Albumin 3.4 (1.7–5.1) 3.6 (2.0–5.1) 3.2 (1.7–4.7)
Albumin categories
<3.4
≥3.4

64 (47.8%)
70 (52.2%)

22 (35.5%)
40 (64.5%)

42 (62.7%)
25 (37.3%)
.003
Zinc level 0.50 (0.25–1.84) 0.55 (0.28–1.15) 0.45 (0.25–1.84)
Zinc-level categories
<0.66
≥0.66

102 (77.9%)
29 (22.1%)

42 (68.9%)
19 (31.1%)

56 (84.9%)
10 (15.1%)
.036
Vitamin A level 12.2 (1.9–82.2) 15.7 (2.9–82.2) 10.8 (1.9–73.8)
Vitamin A–level categories
<32.5
≥32.5

112 (84.9%)
20 (15.1%)

49 (80.3%)
12 (19.7%)

60 (89.6%)
7 (10.4%)
.21
Vitamin D level 17.2 (5.9–81.9) 20.5 (7.2–62.2) 15.5 (5.9–81.9)
Vitamin D–level categories
<30
≥30

114 (85.1%)
20 (14.9%)

47 (75.8%)
15 (24.2%)

63 (94.0%)
4 (6.0%)
.005
Vitamin E level 9 (2.1–24.9) 9.8 (3.6–24.9) 8.4 (2.1–24.7)
Vitamin E–level categories
<5.5
≥5.5

15 (11.5%)
115 (88.5%)

4 (6.7%)
56 (93.3%)

11 (16.7%)
55 (83.3%)
.10
Reason for admission
LT
Other

43 (37.7%)
71 (62.3%)

21 (43.8%)
27 (56.2%)

48 (76.2%)
15 (23.8%)
<.001
Note. BMI = body mass index; LT = liver transplant; NASH = nonalcoholic steatohepatitis; SGA = subjective global assessment.
aThe numeric variables are given with the sample median (range) and the categorical variables are given with number (percent). The p values were calculated using either Fisher exact test or Wilcoxon rank sum test. The following variables have unavailable information: model for end-stage liver disease (n = 5), total cholesterol (n = 8), total lymphocyte (n = 5), transferrin (n = 9), albumin (n = 5), zinc level (n = 7), vitamin A level (n = 6), vitamin D level (n = 5), vitamin E level (n = 8), reason for admission (n = 23).

TABLE 3. - A Multivariable Analysis for Association of the Subjective Global Assessment at Initial Nutrition Status (Moderately or Severely Malnourished vs. Well Nourished) With Patients' Demographic and Clinical Characteristicsa
Variables OR (95% CI) p
Gender (male) 0.38 (0.16–0.95) .038b
Transferrin (≥200) 0.93 (0.40–2.19) .87
Albumin (≥3.4) 0.33 (0.14–0.80) .015b
Zinc level (≥0.66) 0.85 (0.28–2.59) .78
Vitamin D level (≥30) 0.85 (0.28–2.59) .059
Note. CI = confidence interval; OR = odds ratio; SGA = subjective global assessment.
aIn the multivariable logistic regression model, the probability was modeled for SGA at initial visit = moderately or severely malnourished as an event of success. The confounding factors that were significant at .05 levels in single variable comparison were included in the multivariable analysis. The variable “reason for admission” was not included in the multivariable analysis as some of the patients were admitted before they had their SGA at initial nutrition visit.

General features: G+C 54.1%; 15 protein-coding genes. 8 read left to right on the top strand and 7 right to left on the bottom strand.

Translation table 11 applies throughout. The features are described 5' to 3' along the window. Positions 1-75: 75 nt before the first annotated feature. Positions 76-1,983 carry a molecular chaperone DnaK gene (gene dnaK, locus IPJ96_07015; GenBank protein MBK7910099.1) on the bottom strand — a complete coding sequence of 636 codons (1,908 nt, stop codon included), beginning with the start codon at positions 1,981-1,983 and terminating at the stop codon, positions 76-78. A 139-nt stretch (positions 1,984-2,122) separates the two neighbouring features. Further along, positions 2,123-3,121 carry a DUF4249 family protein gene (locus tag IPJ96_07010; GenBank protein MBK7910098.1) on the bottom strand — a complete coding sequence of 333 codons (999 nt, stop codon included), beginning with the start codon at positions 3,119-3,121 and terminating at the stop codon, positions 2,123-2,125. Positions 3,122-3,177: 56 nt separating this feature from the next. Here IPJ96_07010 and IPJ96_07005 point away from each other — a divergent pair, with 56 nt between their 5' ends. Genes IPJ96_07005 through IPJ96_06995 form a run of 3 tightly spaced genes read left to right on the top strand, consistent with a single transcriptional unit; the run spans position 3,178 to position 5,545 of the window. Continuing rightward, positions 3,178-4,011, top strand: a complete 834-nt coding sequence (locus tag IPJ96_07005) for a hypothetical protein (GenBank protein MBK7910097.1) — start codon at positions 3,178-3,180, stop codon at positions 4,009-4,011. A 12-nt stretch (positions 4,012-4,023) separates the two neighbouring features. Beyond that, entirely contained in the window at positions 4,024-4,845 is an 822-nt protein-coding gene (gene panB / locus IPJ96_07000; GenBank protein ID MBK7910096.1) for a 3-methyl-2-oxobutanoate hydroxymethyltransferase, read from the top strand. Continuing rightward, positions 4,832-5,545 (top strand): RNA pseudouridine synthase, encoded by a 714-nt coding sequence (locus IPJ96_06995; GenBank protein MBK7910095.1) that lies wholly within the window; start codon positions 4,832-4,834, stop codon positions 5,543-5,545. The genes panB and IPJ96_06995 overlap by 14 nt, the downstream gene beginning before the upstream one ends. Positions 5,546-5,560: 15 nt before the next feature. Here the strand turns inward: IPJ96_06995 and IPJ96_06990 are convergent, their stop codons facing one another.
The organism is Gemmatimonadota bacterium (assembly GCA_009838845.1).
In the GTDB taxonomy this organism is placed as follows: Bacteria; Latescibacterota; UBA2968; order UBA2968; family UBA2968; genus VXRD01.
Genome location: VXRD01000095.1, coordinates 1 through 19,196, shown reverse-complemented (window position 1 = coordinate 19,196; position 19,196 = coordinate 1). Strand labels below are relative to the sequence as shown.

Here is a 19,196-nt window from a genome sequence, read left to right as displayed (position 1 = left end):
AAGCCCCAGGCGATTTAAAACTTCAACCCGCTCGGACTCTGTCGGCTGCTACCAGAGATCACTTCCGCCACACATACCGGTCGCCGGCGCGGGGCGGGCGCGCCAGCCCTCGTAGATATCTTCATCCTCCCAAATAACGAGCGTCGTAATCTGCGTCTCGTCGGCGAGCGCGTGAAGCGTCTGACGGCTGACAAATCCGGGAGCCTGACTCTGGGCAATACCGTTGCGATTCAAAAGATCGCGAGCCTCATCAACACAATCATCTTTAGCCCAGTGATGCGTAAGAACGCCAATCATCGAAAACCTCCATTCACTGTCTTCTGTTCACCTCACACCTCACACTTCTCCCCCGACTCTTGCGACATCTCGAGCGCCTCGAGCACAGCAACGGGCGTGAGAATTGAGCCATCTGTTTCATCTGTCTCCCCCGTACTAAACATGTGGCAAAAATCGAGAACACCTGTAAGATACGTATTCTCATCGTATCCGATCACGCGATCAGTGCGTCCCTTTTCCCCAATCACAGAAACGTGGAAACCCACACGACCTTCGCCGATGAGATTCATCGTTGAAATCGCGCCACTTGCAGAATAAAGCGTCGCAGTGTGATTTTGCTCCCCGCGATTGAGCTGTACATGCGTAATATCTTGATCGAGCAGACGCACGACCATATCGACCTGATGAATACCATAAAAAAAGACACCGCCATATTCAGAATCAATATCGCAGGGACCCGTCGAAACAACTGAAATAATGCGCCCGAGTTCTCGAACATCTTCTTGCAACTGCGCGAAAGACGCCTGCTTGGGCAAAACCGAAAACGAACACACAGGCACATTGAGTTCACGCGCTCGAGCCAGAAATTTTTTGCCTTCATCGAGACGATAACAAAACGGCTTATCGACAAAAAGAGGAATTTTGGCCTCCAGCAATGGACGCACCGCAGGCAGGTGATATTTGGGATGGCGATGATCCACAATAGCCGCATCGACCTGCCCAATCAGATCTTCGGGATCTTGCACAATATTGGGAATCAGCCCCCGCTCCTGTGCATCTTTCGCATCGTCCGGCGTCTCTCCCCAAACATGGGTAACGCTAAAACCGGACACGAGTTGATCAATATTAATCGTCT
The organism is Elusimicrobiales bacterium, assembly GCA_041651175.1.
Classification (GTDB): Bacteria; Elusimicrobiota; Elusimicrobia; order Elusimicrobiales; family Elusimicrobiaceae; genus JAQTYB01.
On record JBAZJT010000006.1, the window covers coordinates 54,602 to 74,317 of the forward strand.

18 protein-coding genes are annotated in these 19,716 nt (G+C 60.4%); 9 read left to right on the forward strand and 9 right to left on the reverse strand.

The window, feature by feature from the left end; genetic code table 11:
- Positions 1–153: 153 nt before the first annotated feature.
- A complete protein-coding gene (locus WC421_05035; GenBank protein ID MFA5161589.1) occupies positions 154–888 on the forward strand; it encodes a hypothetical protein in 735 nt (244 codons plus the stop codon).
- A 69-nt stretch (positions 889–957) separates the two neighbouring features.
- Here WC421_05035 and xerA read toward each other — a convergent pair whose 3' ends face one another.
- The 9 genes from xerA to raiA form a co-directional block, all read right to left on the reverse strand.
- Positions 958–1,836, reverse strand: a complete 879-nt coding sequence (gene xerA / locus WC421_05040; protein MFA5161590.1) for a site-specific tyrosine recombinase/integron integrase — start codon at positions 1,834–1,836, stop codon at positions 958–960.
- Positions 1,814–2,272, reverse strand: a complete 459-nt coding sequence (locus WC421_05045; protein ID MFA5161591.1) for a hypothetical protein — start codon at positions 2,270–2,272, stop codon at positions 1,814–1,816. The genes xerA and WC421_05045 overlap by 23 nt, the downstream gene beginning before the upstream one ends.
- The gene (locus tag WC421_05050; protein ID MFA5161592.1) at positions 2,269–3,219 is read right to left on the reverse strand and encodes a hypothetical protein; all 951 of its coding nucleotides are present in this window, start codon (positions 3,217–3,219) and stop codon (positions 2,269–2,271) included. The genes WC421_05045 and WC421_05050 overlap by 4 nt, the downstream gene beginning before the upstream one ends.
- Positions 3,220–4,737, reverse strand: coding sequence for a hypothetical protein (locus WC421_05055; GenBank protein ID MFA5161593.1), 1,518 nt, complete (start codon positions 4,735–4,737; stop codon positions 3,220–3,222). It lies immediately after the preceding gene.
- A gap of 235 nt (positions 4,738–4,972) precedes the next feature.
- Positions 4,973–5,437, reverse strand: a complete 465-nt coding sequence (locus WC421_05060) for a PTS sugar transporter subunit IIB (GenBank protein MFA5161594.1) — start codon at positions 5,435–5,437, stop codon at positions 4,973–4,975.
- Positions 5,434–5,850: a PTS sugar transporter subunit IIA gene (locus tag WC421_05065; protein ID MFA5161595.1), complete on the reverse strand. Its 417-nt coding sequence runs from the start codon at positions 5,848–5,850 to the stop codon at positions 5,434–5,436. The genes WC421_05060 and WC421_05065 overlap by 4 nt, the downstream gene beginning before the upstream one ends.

bIndicates significant p-value.

A multivariable linear regression was used to assess the association between hospital LOS (with a natural log-transformation) and SGA at initial nutrition visit while controlling for primary diagnosis (reason for LT evaluation) and laboratory measures such as transferrin, albumin, zinc, and vitamin D levels. The overall test p values obtained from the type III test were reported for this multivariable association analysis. No adjustment for multiple testing was done in these exploratory analyses. All two-sided p values of 0.05 or less were considered as statistically significant. Statistical analyses were performed using SAS (version 9.2; SAS Institute, Inc., Cary, NC) and R Statistical Software (version 2.11.0; R Foundation for Statistical Computing, Vienna, Austria).

Results

There were 134 patients who met our study's inclusion criteria. A summary of demographic and primary diagnosis information, as well as LOS if hospitalized, is provided in Table 4. A total of 129 patients were assigned an SGA score by a member of the nutrition team at each visit (five patients did not see the nutrition team) (see Figure 1). A total of 104 patients were hospitalized with a median LOS of 9 days (range: 1 –77 days). The most common reason for admission was for LT (n = 43), followed by hepatic encephalopathy (n = 18) and sepsis or infection (i.e., fever, spontaneous bacterial peritonitis) (n = 11). Forty-nine patients were readmitted; of these, 20 occurred within 30 days.

TABLE 4. - Study Cohort Information—Demographics, Overall Hospital LOS, and Primary Liver Disease Diagnosisa
Variables Overall Sample (N = 134)
Gender (male) 98 (73%)
Age at medical evaluation (years) 60 (29–73)
Race
White 104 (78%)
Other 30 (22%)
BMI 27.9 (19.4–44.2)
Hospital LOS (days) 9 (1–77)
Primary diagnosis
Viral (hepatitis B, C) 60 (44.8%)
Alcohol 26 (19.4%)
Cancer (HCC or cholangiocarcinoma) 1 (0.8%)
Biliary diseases (PBC, PSC, cholangiopathy) 9 (6.7%)